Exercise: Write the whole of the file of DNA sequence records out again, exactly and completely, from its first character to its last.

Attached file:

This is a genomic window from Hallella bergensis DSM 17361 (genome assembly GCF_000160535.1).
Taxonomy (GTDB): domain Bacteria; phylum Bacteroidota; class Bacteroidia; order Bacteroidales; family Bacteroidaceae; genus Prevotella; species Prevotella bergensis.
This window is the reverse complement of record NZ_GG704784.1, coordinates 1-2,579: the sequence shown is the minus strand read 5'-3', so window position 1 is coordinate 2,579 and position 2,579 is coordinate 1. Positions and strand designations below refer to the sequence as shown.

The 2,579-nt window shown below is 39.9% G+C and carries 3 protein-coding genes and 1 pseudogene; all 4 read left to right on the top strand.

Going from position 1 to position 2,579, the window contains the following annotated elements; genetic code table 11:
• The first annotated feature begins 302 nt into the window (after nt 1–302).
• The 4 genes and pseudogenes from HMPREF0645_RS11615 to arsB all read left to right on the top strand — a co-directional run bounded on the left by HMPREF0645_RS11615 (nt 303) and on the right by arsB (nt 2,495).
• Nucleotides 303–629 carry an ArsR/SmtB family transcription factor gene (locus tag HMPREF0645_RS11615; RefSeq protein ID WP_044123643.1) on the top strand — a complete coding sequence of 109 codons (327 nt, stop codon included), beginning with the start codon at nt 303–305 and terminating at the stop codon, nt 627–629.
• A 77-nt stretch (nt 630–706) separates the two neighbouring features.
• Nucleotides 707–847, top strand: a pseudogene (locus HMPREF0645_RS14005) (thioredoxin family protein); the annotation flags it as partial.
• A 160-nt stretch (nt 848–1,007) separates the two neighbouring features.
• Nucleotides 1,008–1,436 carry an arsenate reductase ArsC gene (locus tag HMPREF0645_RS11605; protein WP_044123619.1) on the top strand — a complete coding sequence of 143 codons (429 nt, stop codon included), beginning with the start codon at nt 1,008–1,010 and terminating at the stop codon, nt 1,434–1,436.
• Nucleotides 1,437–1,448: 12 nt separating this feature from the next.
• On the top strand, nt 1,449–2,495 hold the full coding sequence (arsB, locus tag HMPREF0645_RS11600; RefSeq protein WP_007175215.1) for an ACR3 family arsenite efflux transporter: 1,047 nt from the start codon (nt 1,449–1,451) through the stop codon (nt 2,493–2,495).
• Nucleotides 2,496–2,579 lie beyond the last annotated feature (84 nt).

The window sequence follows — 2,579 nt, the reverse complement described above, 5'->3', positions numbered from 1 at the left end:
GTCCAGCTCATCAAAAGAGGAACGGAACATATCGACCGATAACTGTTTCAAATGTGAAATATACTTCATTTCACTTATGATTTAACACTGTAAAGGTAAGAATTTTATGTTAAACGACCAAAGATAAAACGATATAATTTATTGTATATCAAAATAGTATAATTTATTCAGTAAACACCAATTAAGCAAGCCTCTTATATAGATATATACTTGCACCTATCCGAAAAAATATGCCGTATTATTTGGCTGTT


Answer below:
This is a genomic window from Hallella bergensis DSM 17361 (genome assembly GCF_000160535.1).
Taxonomy (GTDB): domain Bacteria; phylum Bacteroidota; class Bacteroidia; order Bacteroidales; family Bacteroidaceae; genus Prevotella; species Prevotella bergensis.
This window is the reverse complement of record NZ_GG704784.1, coordinates 1-2,579: the sequence shown is the minus strand read 5'-3', so window position 1 is coordinate 2,579 and position 2,579 is coordinate 1. Positions and strand designations below refer to the sequence as shown.

The 2,579-nt window shown below is 39.9% G+C and carries 3 protein-coding genes and 1 pseudogene; all 4 read left to right on the top strand.

Going from position 1 to position 2,579, the window contains the following annotated elements; genetic code table 11:
• The first annotated feature begins 302 nt into the window (after nt 1–302).
• The 4 genes and pseudogenes from HMPREF0645_RS11615 to arsB all read left to right on the top strand — a co-directional run bounded on the left by HMPREF0645_RS11615 (nt 303) and on the right by arsB (nt 2,495).
• Nucleotides 303–629 carry an ArsR/SmtB family transcription factor gene (locus tag HMPREF0645_RS11615; RefSeq protein ID WP_044123643.1) on the top strand — a complete coding sequence of 109 codons (327 nt, stop codon included), beginning with the start codon at nt 303–305 and terminating at the stop codon, nt 627–629.
• A 77-nt stretch (nt 630–706) separates the two neighbouring features.
• Nucleotides 707–847, top strand: a pseudogene (locus HMPREF0645_RS14005) (thioredoxin family protein); the annotation flags it as partial.
• A 160-nt stretch (nt 848–1,007) separates the two neighbouring features.
• Nucleotides 1,008–1,436 carry an arsenate reductase ArsC gene (locus tag HMPREF0645_RS11605; protein WP_044123619.1) on the top strand — a complete coding sequence of 143 codons (429 nt, stop codon included), beginning with the start codon at nt 1,008–1,010 and terminating at the stop codon, nt 1,434–1,436.
• Nucleotides 1,437–1,448: 12 nt separating this feature from the next.
• On the top strand, nt 1,449–2,495 hold the full coding sequence (arsB, locus tag HMPREF0645_RS11600; RefSeq protein WP_007175215.1) for an ACR3 family arsenite efflux transporter: 1,047 nt from the start codon (nt 1,449–1,451) through the stop codon (nt 2,493–2,495).
• Nucleotides 2,496–2,579 lie beyond the last annotated feature (84 nt).

The window sequence follows — 2,579 nt, the reverse complement described above, 5'->3', positions numbered from 1 at the left end:
GTCCAGCTCATCAAAAGAGGAACGGAACATATCGACCGATAACTGTTTCAAATGTGAAATATACTTCATTTCACTTATGATTTAACACTGTAAAGGTAAGAATTTTATGTTAAACGACCAAAGATAAAACGATATAATTTATTGTATATCAAAATAGTATAATTTATTCAGTAAACACCAATTAAGCAAGCCTCTTATATAGATATATACTTGCACCTATCCGAAAAAATATGCCGTATTATTTGGCTGTT